A cleaning business owner is worried the minimum wage increase will put his company, and other small and medium companies, under financial pressure.
The adult minimum hourly wage will rise 50 cents to $15.25 from 1 April.
Cleaning business owner Dominic Drumm, who is also the president of Building Service Contractors, said members did not expect an increase as high as 3.4 percent in today's low inflation environment.
Companies would need to find a way to cover the cost of higher wages, Mr Drumm said.
"I have roughly 100 staff on my books and it's going to cost me around $25,000 extra in wages a year and it's a low margin industry.
"As a small business owner I can't absorb that. I'm going to have to talk to my customers and clients and look at options at passing that cost on."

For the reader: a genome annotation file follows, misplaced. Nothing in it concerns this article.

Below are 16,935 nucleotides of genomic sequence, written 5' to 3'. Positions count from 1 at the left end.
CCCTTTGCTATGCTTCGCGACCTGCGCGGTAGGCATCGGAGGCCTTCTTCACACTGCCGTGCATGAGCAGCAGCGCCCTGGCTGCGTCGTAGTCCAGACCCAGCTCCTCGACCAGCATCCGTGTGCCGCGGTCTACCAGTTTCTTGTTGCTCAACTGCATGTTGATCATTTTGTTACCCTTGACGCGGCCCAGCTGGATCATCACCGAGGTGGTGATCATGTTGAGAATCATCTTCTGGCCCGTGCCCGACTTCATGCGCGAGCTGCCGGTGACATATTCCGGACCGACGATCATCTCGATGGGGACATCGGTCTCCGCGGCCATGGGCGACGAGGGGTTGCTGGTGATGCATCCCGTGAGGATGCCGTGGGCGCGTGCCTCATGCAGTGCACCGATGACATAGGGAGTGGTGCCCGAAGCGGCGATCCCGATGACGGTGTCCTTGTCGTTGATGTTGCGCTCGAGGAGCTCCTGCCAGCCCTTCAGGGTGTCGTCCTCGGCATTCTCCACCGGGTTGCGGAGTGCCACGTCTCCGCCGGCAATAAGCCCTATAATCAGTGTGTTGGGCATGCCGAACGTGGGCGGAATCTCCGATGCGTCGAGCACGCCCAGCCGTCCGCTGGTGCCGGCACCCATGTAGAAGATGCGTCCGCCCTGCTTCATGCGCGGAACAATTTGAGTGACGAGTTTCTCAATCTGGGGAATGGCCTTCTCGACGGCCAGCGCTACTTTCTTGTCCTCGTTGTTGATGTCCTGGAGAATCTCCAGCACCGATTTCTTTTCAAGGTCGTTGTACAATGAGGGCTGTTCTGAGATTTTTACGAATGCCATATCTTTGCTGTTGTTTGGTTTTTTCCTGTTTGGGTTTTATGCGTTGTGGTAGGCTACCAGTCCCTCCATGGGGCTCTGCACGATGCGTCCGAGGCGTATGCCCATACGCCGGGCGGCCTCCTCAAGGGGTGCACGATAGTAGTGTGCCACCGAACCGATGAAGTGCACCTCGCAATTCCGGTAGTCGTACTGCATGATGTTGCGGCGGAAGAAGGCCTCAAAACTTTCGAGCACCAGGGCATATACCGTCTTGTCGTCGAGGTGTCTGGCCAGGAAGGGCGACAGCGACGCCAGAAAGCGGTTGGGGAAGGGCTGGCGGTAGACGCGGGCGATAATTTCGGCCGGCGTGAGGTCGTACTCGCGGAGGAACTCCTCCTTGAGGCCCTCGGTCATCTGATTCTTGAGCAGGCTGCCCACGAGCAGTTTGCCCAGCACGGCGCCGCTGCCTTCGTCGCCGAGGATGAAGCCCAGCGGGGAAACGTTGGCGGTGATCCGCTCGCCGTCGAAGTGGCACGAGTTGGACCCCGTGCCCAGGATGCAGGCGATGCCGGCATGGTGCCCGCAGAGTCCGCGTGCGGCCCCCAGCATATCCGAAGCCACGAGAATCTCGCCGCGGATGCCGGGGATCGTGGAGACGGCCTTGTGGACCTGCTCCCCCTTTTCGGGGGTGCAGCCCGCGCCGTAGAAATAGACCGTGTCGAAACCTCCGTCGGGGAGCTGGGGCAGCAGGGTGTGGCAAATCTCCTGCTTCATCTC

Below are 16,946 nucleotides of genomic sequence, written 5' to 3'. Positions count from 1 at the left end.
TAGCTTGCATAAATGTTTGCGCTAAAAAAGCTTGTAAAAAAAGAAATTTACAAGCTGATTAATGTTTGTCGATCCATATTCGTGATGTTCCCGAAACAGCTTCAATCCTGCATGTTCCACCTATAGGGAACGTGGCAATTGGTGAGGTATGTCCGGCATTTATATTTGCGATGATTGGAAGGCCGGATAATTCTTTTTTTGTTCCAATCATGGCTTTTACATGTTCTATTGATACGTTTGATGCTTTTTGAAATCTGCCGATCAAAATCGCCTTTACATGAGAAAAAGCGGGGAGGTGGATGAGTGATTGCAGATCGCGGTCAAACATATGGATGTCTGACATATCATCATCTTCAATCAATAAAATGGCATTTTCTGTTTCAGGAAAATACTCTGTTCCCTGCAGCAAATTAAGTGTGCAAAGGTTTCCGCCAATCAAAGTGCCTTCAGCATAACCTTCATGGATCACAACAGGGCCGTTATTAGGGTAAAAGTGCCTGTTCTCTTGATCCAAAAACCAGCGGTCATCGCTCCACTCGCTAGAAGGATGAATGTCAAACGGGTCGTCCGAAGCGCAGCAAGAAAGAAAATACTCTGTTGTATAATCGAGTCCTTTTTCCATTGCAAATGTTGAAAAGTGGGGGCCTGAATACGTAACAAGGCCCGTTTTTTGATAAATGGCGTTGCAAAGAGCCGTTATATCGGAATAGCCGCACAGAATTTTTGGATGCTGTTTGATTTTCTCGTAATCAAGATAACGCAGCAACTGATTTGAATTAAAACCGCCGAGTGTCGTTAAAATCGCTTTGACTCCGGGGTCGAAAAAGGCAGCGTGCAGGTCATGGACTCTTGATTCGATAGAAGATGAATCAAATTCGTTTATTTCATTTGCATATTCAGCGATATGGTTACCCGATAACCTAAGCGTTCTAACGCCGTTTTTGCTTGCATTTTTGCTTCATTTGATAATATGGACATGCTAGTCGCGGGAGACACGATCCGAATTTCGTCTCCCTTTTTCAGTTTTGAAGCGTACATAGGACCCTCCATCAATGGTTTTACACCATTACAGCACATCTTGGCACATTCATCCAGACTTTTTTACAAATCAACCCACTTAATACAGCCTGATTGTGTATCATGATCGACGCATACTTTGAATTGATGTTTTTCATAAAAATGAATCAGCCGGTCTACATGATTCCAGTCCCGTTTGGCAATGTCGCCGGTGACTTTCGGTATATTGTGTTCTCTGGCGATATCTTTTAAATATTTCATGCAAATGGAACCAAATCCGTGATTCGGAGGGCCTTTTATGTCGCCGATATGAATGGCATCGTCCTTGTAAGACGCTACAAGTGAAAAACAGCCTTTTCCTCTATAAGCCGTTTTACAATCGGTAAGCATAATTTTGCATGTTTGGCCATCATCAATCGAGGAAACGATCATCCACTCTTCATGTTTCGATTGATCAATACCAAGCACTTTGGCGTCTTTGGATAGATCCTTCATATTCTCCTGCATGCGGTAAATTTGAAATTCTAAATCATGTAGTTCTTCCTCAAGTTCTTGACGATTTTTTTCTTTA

The organisation's members employed more than 20,000 people and the companies would be feeling the pinch, he said.
It would not necessarily lead to companies cutting staff, but if clients could not take on the extra costs, companies might have to reduce cleaning hours, he said.
But the government said it had struck the right balance with the increase.
Workplace Relations Minister Michael Woodhouse said it had been careful to make sure jobs were not affected and that businesses could handle the rise.
The rise would be significant for a large employer but he had heard from some businesses that were willing to pay more, he said.
"We've got people on the left who say that we didn't do enough, and the minimum wage should be higher and we've got others saying it's too high. I think we've landed in about the right place.
"We've been very careful to make sure that jobs aren't affected by this but we're also cognizant of the costs on business."